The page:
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UAF Science Writer 

Thule people had northern life figured out archeologists find

Whaling enabled early Alaskans to thrive despite harsh conditions


Ned Rozell photo

Archeologist Dennis Griffin examines the remains of a housepit from Thule-era people who lived briefly on St. Matthew Island in about 1650.

About 1,000 years ago, Norse explorer Leif Ericson bumped into the New World at Newfoundland. The old world was filling up, with 300,000 people living in the Roman capital of Constantinople. Up here in Alaska, the ancestors of today's coastal Natives were quietly having one of the more successful runs in human history.

The Thule people of Alaska's west and north coasts lived a good life for centuries, perfecting technologies that traveled with them across the northern Arctic all the way to Greenland. This April is Alaska Archeology Month, a time to think about people who mastered life in the far north before anyone in the more populated world knew about them.

How do you thrive so far from the equator and all its edible plants and animals? The Thule hunted the largest animal to be found up here, the bowhead whale.

Thule people invented the umiaq, a boat of sewn walrus hide. Umiaqs allowed Thule people to intercept the slow-moving whales and harpoon them. When a whale was struck and recovered, the hunters had more than 30 tons of food. They also had building materials; they framed their sod houses with whale bones along with driftwood.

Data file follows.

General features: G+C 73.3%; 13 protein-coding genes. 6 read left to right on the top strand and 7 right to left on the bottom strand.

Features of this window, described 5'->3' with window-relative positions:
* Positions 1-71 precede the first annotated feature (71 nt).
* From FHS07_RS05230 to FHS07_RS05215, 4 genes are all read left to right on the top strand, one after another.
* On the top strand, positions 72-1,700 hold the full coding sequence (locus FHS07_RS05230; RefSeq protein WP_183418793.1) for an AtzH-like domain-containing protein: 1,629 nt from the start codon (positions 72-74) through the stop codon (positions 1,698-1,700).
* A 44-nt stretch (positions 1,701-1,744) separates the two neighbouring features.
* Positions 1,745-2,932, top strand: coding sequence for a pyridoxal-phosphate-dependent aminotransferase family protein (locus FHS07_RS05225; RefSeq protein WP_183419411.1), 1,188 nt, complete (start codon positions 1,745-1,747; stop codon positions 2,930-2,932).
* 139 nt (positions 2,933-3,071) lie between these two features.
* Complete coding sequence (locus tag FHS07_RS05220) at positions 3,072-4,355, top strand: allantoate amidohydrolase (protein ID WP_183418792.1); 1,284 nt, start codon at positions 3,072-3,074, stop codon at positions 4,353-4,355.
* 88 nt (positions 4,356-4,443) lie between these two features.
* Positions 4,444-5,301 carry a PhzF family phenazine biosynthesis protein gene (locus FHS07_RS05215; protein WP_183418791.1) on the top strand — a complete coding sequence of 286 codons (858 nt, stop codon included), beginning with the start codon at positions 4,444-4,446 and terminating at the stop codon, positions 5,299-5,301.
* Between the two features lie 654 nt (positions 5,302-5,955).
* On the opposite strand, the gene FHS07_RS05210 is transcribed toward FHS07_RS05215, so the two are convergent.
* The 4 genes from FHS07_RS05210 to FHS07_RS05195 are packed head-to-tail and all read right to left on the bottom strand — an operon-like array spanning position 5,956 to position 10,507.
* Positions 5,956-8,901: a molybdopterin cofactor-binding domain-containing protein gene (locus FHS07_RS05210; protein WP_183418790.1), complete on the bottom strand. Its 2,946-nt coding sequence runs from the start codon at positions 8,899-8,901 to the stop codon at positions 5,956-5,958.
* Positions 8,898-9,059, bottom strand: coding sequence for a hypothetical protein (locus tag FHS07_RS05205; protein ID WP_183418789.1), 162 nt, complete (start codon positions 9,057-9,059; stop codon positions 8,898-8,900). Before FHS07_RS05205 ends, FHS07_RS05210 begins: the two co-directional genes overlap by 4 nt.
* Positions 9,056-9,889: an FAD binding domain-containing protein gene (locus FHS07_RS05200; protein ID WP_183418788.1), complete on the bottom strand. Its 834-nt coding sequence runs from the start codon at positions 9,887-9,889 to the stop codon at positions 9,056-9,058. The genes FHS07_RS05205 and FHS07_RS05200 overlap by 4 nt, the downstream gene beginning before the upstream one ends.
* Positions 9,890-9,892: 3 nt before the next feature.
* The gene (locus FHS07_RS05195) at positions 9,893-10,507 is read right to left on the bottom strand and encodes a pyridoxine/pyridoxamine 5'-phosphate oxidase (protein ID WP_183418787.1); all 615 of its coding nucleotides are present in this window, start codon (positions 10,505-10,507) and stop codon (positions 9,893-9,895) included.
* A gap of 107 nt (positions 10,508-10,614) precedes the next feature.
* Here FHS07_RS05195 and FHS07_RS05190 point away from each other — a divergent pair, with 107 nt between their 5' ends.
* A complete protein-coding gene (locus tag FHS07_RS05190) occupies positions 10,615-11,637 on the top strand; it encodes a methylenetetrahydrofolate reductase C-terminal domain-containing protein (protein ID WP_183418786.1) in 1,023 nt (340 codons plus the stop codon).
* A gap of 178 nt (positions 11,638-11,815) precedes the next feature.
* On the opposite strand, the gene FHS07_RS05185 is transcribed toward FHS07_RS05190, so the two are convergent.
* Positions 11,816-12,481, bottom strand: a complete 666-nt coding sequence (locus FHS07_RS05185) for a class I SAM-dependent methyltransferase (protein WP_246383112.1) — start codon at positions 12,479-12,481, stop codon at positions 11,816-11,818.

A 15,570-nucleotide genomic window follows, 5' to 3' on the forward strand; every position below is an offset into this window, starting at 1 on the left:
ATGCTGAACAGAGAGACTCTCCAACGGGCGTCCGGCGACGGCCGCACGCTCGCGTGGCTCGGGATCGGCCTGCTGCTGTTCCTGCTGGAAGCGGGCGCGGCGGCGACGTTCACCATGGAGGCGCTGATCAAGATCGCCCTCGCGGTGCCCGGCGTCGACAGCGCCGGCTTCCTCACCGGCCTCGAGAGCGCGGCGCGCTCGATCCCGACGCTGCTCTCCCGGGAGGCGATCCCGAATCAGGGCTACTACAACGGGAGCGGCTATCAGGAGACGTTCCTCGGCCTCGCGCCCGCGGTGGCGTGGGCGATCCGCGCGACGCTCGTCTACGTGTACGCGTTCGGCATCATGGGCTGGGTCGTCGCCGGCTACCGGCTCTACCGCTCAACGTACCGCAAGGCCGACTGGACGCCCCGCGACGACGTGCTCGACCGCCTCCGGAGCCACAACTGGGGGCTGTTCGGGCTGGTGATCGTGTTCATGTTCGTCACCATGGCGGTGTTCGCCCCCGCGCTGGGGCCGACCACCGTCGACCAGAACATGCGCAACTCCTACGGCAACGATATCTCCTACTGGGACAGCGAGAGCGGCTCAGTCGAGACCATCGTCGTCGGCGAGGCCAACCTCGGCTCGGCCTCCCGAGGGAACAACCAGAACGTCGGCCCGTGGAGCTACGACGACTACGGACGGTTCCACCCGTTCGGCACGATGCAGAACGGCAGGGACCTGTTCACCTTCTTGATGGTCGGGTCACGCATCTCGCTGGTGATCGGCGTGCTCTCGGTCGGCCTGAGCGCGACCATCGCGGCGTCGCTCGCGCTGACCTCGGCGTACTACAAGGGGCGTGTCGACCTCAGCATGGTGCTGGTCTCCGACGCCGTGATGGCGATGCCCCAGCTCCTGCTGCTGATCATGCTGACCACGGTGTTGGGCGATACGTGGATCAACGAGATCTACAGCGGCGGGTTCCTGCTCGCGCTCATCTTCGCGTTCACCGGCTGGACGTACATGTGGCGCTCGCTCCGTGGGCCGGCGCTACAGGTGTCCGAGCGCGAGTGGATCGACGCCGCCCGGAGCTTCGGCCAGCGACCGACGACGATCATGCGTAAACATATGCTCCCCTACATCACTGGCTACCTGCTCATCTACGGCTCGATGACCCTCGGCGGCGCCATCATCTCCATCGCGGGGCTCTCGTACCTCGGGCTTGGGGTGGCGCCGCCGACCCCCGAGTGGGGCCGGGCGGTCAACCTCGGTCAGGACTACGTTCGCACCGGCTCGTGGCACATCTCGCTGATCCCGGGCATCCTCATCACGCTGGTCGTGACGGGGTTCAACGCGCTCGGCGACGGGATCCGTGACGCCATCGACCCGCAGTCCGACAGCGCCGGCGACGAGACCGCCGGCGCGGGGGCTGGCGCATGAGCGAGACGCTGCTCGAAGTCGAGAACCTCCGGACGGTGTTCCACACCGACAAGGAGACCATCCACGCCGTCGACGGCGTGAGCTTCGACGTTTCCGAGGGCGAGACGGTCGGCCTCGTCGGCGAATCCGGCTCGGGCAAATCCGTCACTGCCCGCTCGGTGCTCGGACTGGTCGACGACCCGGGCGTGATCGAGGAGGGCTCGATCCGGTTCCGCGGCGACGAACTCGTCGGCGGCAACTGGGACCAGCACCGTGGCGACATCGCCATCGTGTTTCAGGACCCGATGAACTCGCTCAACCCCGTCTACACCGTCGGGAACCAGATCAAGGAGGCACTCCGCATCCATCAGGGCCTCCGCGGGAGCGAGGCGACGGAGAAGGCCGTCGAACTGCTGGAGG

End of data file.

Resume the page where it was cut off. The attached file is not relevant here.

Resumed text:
Jeff Rasic has seen the sunken ovals of coastal tundra that were Thule house pits, as well as the mounds enriched by bones and other organic refuse left by those people near the present town of Barrow.

"There's about 13 mounds littered with whalebones," said Rasic, an archeologist with the National Park Service. "As we were there mapping this site, people were there duck hunting. People shot ducks and started plucking them right on the mounds."

That was a lightbulb moment for Rasic. People were attracted to that place today just as they were many generations ago.

The Thule of A.D. 1000 developed many things Native elders recognize today. Among the tools that stuck were the ulu, the knife with the curved blade so effective at slicing blubber and fish; kayaks, the pointed boats so stable in the ocean; snow goggles made of bone cut with narrow slits; and advanced harpoon tips attached to floats made of inflated seal skins (to find struck but submerged whales). The Thule were also among the first people to use dogs to help with travel and safety.

In the chill of the far north, Thule people have lived on in what they have left behind.

"There are hundreds of Thule sites out there," Rasic said. "Those in Greenland have great similarities to those in Barrow and the Seward Peninsula."

After centuries of living well off the country, Thule people experienced changes around 1850. Not only did a cold period known as the Little Ice Age thicken sea ice and make the air-breathing bowheads more elusive, but Thule people had been found, as western explorers and commercial whalers permeated the far north.

The Thule communities waned after that contact, but today's Inupiat descendants of Thule people trace some of their richest traditions back to a culture that had things dialed in.

"They were wealthy, successful people," Rasic said of the Thule. "Their adaptations worked really well. They were just fine-tuning them for more than 1,000 years."

(Since the late 1970s, the University of Alaska Fairbanks' Geophysical Institute has provided this column free in cooperation with the UAF research community. Ned Rozell is a science writer for the Geophysical Institute.)


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